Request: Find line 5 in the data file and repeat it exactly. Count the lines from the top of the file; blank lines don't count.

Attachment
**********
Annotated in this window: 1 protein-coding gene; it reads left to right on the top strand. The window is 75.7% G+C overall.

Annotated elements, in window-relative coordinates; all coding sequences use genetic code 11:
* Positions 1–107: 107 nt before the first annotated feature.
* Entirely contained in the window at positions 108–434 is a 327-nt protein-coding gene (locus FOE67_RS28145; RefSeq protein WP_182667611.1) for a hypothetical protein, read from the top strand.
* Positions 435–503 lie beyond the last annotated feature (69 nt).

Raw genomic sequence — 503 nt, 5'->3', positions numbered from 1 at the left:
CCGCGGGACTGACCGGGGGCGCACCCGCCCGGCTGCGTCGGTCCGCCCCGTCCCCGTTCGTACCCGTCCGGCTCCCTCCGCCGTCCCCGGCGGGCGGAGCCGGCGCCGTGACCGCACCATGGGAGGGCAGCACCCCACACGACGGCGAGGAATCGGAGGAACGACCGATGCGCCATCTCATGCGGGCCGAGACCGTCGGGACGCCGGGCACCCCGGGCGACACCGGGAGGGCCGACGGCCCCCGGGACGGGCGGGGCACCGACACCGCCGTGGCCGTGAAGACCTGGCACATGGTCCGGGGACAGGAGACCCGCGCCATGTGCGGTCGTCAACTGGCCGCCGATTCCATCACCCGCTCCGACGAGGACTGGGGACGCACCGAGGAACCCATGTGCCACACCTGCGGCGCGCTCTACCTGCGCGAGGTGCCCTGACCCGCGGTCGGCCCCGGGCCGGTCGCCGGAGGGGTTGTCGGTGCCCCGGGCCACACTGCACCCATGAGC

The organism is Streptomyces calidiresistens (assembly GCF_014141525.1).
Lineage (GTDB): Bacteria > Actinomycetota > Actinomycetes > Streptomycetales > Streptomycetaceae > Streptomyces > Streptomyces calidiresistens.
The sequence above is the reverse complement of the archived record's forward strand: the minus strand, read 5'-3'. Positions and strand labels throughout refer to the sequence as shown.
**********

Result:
* Positions 435–503 lie beyond the last annotated feature (69 nt).